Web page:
Give us day by day our daily bread.
It is well known that many of the good men who were driven from England to America by persecution, in the seventeenth century, had to endure great privations. A numerous party, who came out about 1620, were for a time supplied with food from England, and from the natives of the western wilderness. Bat as these resources were uncertain, they began to cultivate the ground. In the spring of 1623 they planted more corn than ever before, but by the time they had done planting their food was spent. They daily prayed, "Give us this day our daily bread"; and, in some way or other, the prayer was always answered. With a single boat and fishing-net they caught bass, and when these failed they dug for clams. In the month of June their hopes of a harvest were nearly blasted by a drought, which withered up the corn, and made the grass look like hay. All expected to perish with hunger. In their distress the pilgrims set apart a day for humiliation and prayer, and continued their worship for eight or nine hours. God heard their prayers, and answered them in a way which excited universal admiration. Although the morning of that day was clear, and the weather very hot and dry during the whole forenoon, yet before night it began to rain, and gentle showers continued to fall for many days, so that the ground became thoroughly soaked, and the drooping corn revived.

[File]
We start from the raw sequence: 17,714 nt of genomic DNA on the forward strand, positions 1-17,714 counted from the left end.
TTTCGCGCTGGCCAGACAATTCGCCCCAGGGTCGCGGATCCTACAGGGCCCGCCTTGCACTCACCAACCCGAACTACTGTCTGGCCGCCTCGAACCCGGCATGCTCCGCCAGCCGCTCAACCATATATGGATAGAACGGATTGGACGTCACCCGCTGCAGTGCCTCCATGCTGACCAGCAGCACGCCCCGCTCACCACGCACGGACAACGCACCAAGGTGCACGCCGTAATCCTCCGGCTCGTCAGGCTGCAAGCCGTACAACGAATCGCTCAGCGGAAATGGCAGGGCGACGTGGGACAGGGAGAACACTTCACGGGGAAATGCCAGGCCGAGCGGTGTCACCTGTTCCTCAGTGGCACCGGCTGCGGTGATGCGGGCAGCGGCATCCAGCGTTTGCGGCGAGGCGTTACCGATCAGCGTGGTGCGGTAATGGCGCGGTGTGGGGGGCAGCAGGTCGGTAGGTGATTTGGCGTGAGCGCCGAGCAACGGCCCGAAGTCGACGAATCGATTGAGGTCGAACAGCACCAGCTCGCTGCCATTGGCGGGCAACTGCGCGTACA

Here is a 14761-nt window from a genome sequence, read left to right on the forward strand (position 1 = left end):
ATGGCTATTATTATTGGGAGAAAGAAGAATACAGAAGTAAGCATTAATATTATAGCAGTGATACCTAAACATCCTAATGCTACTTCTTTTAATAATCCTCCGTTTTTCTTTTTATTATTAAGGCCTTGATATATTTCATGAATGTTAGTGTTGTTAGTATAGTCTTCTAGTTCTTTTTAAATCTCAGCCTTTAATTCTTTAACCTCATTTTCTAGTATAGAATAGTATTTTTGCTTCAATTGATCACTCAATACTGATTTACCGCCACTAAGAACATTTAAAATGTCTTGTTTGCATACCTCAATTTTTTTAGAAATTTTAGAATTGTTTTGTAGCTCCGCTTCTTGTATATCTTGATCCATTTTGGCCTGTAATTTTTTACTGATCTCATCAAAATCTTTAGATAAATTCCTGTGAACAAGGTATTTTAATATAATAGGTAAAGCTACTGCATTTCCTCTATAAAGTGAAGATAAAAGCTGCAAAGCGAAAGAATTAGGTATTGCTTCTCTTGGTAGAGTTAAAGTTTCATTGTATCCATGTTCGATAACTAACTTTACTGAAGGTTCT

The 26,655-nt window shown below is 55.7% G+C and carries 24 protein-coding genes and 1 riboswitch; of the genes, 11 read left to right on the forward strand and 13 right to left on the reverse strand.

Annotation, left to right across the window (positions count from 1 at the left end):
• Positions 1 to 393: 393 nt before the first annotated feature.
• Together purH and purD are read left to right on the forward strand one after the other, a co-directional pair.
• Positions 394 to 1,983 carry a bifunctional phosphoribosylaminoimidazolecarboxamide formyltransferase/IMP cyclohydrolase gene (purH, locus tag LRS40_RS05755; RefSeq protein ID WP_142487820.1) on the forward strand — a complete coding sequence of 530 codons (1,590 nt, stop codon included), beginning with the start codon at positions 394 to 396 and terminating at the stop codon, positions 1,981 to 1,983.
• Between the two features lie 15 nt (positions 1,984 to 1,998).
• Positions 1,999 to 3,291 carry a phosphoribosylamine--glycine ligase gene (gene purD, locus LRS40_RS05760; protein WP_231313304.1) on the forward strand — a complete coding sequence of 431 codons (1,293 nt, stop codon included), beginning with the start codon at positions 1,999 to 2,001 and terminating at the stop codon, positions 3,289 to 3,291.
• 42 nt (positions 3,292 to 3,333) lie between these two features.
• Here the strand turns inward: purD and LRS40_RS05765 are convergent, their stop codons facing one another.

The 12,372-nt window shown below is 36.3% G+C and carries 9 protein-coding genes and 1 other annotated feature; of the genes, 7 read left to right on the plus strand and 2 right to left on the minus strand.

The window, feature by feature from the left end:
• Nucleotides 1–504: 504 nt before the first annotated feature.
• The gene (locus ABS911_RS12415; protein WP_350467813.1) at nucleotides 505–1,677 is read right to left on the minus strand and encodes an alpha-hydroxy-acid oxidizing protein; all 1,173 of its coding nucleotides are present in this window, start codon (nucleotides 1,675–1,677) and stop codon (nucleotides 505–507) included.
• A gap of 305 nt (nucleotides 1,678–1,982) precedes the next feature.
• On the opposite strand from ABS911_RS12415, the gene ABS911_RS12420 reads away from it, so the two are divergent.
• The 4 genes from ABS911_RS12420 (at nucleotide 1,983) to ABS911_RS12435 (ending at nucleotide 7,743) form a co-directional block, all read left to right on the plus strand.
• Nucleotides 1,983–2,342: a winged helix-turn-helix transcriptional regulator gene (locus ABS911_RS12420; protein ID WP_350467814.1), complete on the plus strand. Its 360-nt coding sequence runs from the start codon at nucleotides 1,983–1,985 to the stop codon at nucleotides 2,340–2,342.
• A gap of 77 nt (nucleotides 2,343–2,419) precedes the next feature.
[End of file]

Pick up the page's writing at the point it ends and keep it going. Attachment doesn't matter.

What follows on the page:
Parallel VersesKJV: Give us day by day our daily bread.